From the vice president and chief technologist for SOA at Oracle Corporation

Dave Chappell

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Message-Centric Web Services vs RPC-Style Web Services

Message-Centric Web Services vs RPC-Style Web Services

Message-centric vs RPC-style Web services is a long-standing debate and bone of contention regarding the proper use of Web services technologies. Early renditions of SOAP and XML-RPC were all about providing RPC-style fact, that's all that was supported, so there really wasn't much choice in the matter.

RPC-style interfaces have their advantages: immediate gratification of request/response, and a programming model whereby remote procedures are exposed in a way that mimics the underlying object architecture of the applications concerned, allowing a developer to make "normal"-looking method calls in the native language. Are these benefits really worth it?

Developers, system architects, standards bodies, and vendors alike have all come around to the idea that message-style interactions between Web services are an attractive alternative to RPC-style Web services. It's a real pleasure to see that Web services specifications and specific implementations have matured enough to make message-centric Web services a reality. Let's examine some of the drivers that have brought on this trend:

In a business environment where Web services are being deployed as a means for linking together businesses in a value chain, message-style interactions model the way that businesses really interact with one another. These interactions have three main characteristics: loosely coupled interfaces, loosely coupled interactions, and long duration conversations. Let's use a purchase order as an example, and look at it for what it is - a document presented by a buyer to a supplier that signifies the buyer's intent to acquire, and eventually pay for, an item or list of items from the supplier.

Loosely coupled interfaces: A PO document contains all of the information necessary to fulfill the order and allow the payment process to begin - the billing information, shipping address, line item information, quantity, price, etc. A buyer needs only to send that information to a supplier once as one XML document, encapsulated inside of a message. The processing of the PO involves many discrete operations - credit check, contacting other suppliers, and so on. Loosely coupled interfaces means that each application or service in the process acts upon a self-describing XML message, extracting or modifying just the parts of the message it needs.

In a tightly coupled RPC environment, each application has to know the intimate details of how every other application wants to be communicated with - the number of methods it exposes, and the details of the parameters that each method accepts. Multiply the number of applications and services that make up an extended enterprise by the number of interfaces that each one might want to expose, and then square that. That's roughly the number of interfaces that you will have to create and maintain over time.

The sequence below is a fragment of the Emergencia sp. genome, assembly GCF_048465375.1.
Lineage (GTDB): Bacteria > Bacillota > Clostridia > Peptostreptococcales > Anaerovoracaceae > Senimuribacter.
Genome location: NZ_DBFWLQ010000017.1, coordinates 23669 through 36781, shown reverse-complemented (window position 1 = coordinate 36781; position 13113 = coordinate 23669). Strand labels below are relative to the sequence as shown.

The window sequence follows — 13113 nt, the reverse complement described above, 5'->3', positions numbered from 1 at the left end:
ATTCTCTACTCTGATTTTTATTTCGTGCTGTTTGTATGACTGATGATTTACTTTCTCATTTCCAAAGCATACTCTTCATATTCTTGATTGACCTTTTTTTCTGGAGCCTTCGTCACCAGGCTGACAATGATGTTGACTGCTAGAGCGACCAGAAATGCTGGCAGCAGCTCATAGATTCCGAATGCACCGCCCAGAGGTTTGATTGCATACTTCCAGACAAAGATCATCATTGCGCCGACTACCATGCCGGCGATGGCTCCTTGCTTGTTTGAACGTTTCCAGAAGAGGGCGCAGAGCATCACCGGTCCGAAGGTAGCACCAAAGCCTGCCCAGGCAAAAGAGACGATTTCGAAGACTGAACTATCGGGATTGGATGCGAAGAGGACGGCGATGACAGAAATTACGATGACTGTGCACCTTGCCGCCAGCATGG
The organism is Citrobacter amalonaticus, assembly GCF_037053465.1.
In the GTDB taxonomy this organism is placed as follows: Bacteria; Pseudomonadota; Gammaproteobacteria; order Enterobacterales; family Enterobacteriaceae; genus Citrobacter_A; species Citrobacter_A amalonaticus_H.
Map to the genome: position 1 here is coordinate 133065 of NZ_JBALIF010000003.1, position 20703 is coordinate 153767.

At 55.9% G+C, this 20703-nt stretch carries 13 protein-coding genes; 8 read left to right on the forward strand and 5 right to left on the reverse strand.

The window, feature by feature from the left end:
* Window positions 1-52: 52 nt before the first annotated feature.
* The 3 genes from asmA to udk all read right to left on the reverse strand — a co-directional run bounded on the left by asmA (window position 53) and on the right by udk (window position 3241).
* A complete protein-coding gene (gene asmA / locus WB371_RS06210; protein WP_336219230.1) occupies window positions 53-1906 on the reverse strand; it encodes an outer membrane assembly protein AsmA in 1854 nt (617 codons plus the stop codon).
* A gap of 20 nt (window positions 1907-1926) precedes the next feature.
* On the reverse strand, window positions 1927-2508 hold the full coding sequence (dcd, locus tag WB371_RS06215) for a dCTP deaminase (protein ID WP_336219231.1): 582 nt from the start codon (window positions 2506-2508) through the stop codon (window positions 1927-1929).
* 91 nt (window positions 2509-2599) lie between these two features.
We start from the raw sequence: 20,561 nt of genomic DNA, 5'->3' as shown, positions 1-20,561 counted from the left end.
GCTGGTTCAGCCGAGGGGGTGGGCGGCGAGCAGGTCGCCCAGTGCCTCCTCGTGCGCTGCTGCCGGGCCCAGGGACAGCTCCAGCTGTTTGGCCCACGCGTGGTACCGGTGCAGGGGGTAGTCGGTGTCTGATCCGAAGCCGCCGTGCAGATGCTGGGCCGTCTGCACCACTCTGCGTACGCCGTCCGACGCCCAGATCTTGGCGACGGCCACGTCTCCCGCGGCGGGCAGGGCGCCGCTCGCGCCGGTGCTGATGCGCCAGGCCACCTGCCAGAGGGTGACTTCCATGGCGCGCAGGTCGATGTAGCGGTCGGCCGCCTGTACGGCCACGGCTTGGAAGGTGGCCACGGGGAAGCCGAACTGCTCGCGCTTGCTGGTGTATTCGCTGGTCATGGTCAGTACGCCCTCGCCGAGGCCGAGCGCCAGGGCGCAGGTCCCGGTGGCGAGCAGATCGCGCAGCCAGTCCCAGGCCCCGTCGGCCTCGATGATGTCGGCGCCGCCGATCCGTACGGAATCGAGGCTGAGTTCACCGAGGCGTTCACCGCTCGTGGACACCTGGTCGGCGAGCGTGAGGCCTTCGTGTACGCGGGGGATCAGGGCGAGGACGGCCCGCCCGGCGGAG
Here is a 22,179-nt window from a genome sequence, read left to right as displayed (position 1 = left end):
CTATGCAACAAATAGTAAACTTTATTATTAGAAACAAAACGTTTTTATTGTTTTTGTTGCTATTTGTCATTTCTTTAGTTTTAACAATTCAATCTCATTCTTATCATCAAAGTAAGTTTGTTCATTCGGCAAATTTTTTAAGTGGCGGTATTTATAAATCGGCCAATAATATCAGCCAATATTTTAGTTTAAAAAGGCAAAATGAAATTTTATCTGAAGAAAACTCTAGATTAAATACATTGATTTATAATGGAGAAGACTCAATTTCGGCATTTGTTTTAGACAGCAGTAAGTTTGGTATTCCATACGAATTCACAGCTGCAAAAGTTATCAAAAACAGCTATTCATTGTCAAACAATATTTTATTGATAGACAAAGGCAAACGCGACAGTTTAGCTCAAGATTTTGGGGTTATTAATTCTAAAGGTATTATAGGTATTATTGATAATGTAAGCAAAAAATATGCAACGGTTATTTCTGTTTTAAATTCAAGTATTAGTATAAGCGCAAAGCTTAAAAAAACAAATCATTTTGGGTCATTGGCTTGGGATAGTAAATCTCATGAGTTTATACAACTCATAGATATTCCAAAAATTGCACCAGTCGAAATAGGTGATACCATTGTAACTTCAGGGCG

Loosely coupled interactions and availability: An application sends a message to another application via a message-style Web service invocation. This is part of a larger multistep process. Using message-style interactions, each step in the process is asynchronous and autonomous. If the nth receiver in the chain is not available, the initial sender is not concerned. If reliable messaging is being used in the form of JMS or WS-Reliability, then message persistence, retries, and redelivery can happen at the transport level without the applications or services even being aware that this is taking place.

In contrast, a tightly coupled RPC environment requires that all parties be available in order for the entire operation to be successful. Now take that scenario and magnify it across hundreds or thousands of interconnected endpoints and you'll see how quickly it can become an unwieldy proposition.

Long-duration conversations: The purchase order very likely was a follow-on message from a request for a price quote. The fulfillment of that order may take days, weeks, or months before all the items in the order are shipped and billing can take place. Having complete, self-describing documents as the basis for state persistence makes the separation of time irrelevant.

In contrast, a fine-grained RPC- style Web service invocation will probably not have all of the context required to span time, or even a single application session.

Data transformation and routing: Every application has its own way of internally representing data, and not all business partners are going to agree on the same dialect of XML. The availability of a self-contained XML document at all times lends itself very well to utilizing XSLT for translation to target data formats, and XPATH for routing of messages based on their content

When all is said and done, the benefits of message-centric Web services far outweigh the perceived advantages of RPC. So get on board, and get messaging!

More Stories By Dave Chappell

David Chappell is vice president and chief technologist for SOA at Oracle Corporation, and is driving the vision for Oracle’s SOA on App Grid initiative.

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